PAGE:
It’s a great place for birding, too – and I’ll post some of the birds I’ve seen around the mission in a separate blog entry.

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This is one of many missions located along or near U.S. Highway 101. Travelers along the 600-mile El Camino Real (the Royal Road/King’s Highway) will notice mission bells on shepherd’s crooks every mile or two from San Diego to San Francisco. The one below is on mission grounds.

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There are some of the original olive trees on the grounds.

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A male western bluebird stands guard over its foraging field.

The mission hosts retreats and has rooms available for overnight stays. Many of them are the small cells originally used by monks.

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Mass is held in the mission every Sunday.

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Many of the California missions are in the middle of some bustling towns and cities. The Mission San Antonio de Padua is still in its picturesque setting, with only Fort Hunter Liggett’s cantonment for a neighbor.

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Photos and text copyrighted by Cindy McIntyre

Feel free to reblog or share

Website:  CindyMcIntyre.com

Online gallery:  Smugmug and Fine Art America

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Contact:  cindy at cindymcintyre.com

 

 

 

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Elk, Deer, and a Cougar

February 3, 2018 at 2:18 pm (California, California Central Coast, Nature, Nature photography, Photography, Wildlife) (, )

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The area around Fort Hunter Liggett, California is known for its wildlife and scenic beauty. Herds of tule elk live on and near the post, and are often seen along the main public roads.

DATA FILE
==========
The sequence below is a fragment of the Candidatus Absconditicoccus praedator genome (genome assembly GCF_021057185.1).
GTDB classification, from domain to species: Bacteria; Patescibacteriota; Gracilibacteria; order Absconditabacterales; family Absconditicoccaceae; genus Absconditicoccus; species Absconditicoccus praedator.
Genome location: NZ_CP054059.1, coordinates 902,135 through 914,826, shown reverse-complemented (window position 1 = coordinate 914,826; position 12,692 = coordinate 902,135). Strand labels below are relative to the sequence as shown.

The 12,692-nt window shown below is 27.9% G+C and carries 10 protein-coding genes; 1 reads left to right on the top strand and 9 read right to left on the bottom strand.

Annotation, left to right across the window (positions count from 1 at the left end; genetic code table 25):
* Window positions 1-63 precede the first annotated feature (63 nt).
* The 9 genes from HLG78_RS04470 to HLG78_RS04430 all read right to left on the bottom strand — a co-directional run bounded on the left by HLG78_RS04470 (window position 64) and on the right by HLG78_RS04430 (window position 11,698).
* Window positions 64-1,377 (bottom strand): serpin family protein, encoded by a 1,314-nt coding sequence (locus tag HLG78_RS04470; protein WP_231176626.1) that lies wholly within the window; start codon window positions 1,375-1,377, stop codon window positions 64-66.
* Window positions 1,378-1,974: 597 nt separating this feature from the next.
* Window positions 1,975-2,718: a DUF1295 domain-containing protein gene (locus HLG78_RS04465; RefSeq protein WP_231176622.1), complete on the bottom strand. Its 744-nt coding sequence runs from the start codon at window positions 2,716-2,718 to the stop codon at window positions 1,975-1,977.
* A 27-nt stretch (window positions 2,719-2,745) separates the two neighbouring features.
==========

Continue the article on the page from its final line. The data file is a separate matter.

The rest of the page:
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I’ve yet to see a bull elk, but these cows posed so nicely for me in the early morning light that they were irresistible.

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Tule elk, Cervus canadensis nannodes, is one of three sub-species of elk found in California. The other two are Roosevelt elk (C. canadensis roosevelti) – a California native found in the eastern forested part of the state, and the Rocky Mountain elk, (C. canadensis nelsoni) – a non-native transplant found in northeastern California.

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The tule elk is only found in California. From the Point Reyes National Seashore website:

“Its numbers were severely reduced in the mid-1800s, primarily due to uncontrolled market hunting and displacement by cattle. By some accounts, fewer than 30 remained in a single herd near Bakersfield in the mid-1870s. A conservation minded cattle rancher named Henry Miller had the foresight to preserve this last isolated group discovered on his ranch in 1874. Until this discovery, tule elk were thought to be extinct. All of the estimated 5,700 tule elk present in 22 herds across California (as of 2016) were derived from this small remnant herd, thanks to his initial efforts.”

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Another place tule elk can be seen is the Tule Elk State Natural Reserve near Bakersfield. The proper pronunciation is “TOO-lee,” and refers to a type of sedge or bulrush found in marshy areas. (There is also “tule fog” in our area as well – a ground fog that tends to occur in the winter and spring.)

An excellent guide to tule elk and locations to see them is here.

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Black-tailed deer are quite common in California, and this young buck at Fort Hunter Liggett in Monterey County was very cooperative with posing in good light for me.